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N Z Vet J. 2009 Oct;57(5):262-8. doi: 10.1080/00480169.2009.58619.

Comparison of the Q-fever complement fixation test and two commercial enzyme-linked immunosorbent assays for the detection of serum antibodies against Coxiella burnetti (Q-fever) in ruminants : recommendations for use of serological tests on imported animals in New Zealand.

Author information

1
Investigation and Diagnostic Centre, Wallaceville, Biosecurity New Zealand, Ministry of Agriculture and Forestry, PO Box 40742, Upper Hutt 5140, New Zealand. reinhold.kittelberger@maf.govt.nz

Abstract

AIM:

To make valid recommendations on the use of serological test methods for the detection of serum antibodies in ruminants against Coxiella burnetii (Q-fever), by comparing the performance of the complement fixation test (CFT) and two ELISA, and by identifying reasons for discrepancies between the test methods.

METHODS:

A total of 73 serum samples from infected cattle, 69 from infected goats, and 100 samples from non-infected cattle and 57 samples from non-infected sheep, as well as 95 samples from infected cattle herds (mix of seropositive and seronegative samples), were tested using the CFT, the IDEXX ELISA (I-ELISA) and the Pourquier ELISA (P-ELISA). A mixed panel of 12 serum samples from sheep from inter-laboratory proficiency testing (proficiency panel) was also tested using the CFT and both ELISA, and further investigated using IgG- and IgM-specific ELISA.

RESULTS:

Generally, the two commercial ELISA were more sensitive than the CFT for the detection of infected ruminants. Good agreement between ELISA for positive and negative results was found for samples from the infected herd, while results for the positive panels varied between the two ELISA. For the total of the positive serum panels, the I-ELISA detected 95% of samples as positive or suspicious, while the P-ELISA detected only 81%. In the P-ELISA, more samples were considered suspicious (18%) than in the I-ELISA (14%). All sera from non-infected sheep and cattle tested negative in the serological test methods employed, except for one positive sample from a sheep in the P-ELISA. Further investigation revealed that a CFT-positive but ELISA-negative result was due to high IgM and low IgG reactivity.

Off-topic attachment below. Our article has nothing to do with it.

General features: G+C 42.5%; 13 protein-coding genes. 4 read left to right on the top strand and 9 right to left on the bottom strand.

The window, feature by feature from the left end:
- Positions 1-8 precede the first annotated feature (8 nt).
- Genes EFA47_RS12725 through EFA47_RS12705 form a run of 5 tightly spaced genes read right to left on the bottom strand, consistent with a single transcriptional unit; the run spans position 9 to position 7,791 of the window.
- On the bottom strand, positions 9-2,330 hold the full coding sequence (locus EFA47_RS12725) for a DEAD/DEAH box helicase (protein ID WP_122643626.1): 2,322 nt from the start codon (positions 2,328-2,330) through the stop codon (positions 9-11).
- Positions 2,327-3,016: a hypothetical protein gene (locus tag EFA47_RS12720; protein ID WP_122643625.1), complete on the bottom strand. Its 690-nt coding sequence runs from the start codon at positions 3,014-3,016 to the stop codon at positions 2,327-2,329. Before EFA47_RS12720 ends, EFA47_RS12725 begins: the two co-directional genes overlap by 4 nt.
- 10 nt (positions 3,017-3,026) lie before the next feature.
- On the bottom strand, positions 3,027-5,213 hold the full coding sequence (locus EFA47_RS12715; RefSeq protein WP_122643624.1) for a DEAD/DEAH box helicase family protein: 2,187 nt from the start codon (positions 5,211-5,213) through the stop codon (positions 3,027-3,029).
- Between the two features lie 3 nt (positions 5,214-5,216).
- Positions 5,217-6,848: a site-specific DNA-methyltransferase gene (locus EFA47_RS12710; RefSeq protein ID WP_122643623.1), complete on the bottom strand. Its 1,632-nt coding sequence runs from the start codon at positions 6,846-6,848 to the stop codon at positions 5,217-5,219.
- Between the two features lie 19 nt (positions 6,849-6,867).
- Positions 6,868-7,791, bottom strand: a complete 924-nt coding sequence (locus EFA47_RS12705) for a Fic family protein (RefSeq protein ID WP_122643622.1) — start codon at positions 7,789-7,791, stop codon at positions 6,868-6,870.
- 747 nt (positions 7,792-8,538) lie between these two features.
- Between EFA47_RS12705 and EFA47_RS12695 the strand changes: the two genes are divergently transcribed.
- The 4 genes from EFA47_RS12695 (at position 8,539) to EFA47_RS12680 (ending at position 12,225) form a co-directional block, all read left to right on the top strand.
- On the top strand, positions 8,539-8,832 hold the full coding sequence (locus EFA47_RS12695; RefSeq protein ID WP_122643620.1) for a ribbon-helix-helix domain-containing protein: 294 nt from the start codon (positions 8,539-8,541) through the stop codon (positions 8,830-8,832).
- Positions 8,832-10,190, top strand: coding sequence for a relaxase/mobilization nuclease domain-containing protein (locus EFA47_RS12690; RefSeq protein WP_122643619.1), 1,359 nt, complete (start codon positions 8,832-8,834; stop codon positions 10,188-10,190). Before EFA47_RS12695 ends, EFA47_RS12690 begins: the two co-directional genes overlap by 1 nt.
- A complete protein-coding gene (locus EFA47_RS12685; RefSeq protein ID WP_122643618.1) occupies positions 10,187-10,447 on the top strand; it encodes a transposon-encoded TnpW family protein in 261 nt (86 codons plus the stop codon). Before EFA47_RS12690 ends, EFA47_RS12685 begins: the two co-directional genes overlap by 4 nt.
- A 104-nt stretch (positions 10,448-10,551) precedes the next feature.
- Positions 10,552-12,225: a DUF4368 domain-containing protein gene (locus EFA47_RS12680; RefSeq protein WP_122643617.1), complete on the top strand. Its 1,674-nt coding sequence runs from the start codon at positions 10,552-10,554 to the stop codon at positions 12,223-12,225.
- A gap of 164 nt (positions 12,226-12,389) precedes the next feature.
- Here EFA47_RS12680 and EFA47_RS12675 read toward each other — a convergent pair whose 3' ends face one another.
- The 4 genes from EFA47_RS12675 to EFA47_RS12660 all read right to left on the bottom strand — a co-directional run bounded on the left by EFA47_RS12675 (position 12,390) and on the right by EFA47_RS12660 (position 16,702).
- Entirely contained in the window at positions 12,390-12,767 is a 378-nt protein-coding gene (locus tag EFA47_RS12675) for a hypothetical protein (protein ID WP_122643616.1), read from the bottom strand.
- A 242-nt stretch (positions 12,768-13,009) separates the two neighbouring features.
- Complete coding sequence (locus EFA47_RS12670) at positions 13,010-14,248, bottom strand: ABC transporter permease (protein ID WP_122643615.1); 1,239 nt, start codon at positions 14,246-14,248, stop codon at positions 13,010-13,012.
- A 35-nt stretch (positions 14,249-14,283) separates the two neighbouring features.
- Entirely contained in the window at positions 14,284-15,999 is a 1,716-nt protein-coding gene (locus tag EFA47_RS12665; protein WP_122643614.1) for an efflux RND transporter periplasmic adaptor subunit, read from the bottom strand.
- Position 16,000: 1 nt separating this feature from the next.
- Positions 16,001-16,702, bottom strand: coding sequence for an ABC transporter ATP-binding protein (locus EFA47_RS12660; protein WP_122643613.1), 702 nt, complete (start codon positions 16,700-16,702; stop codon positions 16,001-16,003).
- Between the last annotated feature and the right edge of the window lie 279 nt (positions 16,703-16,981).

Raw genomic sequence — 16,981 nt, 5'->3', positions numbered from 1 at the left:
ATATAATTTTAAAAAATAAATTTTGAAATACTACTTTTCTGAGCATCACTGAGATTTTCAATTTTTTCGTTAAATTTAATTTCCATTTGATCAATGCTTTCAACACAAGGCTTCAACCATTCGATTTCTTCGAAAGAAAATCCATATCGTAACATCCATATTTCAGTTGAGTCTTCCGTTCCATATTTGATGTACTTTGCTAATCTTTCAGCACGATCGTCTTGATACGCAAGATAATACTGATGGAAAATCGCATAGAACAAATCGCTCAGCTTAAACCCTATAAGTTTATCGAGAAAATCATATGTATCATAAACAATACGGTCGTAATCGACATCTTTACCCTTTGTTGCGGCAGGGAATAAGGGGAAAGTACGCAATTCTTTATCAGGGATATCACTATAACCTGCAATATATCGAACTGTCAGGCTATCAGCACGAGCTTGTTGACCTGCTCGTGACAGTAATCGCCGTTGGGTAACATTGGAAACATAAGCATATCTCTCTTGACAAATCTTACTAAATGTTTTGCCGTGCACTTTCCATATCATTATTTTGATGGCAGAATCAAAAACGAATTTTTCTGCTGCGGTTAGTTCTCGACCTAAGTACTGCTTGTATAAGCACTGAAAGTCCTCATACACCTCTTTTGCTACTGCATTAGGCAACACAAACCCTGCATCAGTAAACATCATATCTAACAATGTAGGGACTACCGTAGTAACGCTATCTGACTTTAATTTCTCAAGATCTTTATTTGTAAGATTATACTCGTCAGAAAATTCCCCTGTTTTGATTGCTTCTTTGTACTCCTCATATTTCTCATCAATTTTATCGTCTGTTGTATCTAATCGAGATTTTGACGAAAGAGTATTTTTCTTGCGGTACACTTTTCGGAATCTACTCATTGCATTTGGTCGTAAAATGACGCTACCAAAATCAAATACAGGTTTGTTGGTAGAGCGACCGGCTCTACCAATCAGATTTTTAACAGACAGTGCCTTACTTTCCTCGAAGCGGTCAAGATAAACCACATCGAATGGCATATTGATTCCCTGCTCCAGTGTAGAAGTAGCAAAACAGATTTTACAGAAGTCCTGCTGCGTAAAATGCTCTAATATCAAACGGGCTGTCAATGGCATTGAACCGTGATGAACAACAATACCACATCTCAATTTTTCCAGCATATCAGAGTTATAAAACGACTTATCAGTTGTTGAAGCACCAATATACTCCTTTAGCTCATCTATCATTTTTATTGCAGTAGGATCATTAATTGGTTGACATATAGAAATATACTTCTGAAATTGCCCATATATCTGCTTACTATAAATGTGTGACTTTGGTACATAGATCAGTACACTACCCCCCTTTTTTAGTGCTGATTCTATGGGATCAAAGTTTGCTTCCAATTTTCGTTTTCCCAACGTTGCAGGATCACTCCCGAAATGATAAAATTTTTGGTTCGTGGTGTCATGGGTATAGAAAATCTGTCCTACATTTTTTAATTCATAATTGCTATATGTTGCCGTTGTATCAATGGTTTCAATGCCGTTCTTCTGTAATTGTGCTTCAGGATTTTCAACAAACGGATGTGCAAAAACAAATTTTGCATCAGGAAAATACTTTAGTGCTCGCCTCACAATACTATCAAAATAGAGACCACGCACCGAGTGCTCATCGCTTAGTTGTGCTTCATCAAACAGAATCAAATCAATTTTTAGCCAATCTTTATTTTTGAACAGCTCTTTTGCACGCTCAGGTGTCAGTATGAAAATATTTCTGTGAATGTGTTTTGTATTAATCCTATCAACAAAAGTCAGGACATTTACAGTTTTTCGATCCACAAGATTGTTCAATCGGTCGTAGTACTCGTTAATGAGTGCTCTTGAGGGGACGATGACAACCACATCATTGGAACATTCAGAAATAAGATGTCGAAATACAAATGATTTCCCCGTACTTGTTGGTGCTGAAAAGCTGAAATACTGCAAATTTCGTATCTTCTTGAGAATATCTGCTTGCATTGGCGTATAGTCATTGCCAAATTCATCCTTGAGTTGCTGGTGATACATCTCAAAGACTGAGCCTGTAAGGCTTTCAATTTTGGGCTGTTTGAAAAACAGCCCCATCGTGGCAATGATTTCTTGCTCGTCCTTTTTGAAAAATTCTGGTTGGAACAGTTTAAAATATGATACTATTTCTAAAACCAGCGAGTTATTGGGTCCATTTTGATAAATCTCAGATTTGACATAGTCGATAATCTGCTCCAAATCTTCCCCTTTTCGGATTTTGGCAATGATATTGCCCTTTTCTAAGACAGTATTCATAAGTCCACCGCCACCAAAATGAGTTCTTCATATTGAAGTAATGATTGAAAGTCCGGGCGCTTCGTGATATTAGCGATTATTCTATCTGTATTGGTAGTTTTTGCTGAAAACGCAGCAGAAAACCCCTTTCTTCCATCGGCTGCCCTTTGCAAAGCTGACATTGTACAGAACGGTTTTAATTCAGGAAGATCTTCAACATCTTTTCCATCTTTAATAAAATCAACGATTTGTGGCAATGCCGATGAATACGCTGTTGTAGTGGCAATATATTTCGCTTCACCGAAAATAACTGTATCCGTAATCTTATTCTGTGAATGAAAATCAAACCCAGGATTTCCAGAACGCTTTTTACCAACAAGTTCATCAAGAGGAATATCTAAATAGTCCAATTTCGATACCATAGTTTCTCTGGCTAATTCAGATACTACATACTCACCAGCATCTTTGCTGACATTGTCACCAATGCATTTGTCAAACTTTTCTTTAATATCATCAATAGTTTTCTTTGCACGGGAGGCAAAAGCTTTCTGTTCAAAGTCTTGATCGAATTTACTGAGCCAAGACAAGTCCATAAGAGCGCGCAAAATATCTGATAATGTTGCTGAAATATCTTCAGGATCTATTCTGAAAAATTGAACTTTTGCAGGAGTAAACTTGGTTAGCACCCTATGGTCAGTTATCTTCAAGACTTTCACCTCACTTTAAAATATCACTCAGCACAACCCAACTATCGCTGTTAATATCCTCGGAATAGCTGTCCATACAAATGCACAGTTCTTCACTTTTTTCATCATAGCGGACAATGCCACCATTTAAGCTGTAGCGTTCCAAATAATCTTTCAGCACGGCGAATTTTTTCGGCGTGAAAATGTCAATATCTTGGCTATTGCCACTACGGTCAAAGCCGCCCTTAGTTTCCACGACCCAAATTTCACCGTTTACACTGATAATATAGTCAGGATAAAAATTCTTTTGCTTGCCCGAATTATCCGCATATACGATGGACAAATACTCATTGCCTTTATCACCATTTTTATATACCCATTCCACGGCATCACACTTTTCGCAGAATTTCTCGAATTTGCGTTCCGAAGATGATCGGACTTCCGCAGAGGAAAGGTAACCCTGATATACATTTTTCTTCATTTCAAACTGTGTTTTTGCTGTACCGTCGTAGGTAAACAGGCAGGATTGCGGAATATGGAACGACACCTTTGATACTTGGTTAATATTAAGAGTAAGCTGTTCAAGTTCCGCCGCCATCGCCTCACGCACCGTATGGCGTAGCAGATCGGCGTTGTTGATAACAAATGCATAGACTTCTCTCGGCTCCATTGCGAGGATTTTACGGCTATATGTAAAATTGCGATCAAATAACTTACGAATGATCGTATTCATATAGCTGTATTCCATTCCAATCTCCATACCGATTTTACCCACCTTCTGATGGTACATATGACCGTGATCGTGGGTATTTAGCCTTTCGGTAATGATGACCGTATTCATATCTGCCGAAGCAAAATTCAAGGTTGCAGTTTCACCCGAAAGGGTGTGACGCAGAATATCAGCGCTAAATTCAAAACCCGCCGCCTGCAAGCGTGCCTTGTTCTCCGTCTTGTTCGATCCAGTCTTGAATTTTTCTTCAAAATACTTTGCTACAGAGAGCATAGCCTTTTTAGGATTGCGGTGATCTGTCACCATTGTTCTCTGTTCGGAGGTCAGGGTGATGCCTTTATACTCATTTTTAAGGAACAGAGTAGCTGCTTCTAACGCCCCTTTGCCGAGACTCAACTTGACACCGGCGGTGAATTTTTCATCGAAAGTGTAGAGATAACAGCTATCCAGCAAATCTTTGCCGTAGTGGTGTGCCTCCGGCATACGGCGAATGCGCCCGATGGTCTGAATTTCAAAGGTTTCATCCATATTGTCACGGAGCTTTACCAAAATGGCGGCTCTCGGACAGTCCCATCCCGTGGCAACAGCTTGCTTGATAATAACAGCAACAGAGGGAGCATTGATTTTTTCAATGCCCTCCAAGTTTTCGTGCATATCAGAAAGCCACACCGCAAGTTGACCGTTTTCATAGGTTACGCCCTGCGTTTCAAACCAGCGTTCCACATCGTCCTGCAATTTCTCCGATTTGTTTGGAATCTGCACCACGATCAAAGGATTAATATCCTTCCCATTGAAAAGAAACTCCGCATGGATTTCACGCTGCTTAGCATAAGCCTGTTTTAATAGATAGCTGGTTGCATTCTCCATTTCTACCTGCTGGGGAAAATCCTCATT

CONCLUSIONS:

The two commercial ELISA were more sensitive than the CFT in all panels from infected ruminants. However, they could only detect IgG. The I-ELISA should be the serological test method of choice for cattle, sheep and goats for import testing of animals into New Zealand because it was more sensitive than the P-ELISA and was equally specific to the PELISA and the CFT. For other animal species, such as deer and camelids, the CFT should still be used since none of the ELISA has been evaluated for these species. This study has shown that the two commercial ELISA will detect the majority of infected ruminants but may miss animals that have not developed an IgG response.

PMID:
19802039
DOI:
10.1080/00480169.2009.58619
[Indexed for MEDLINE]
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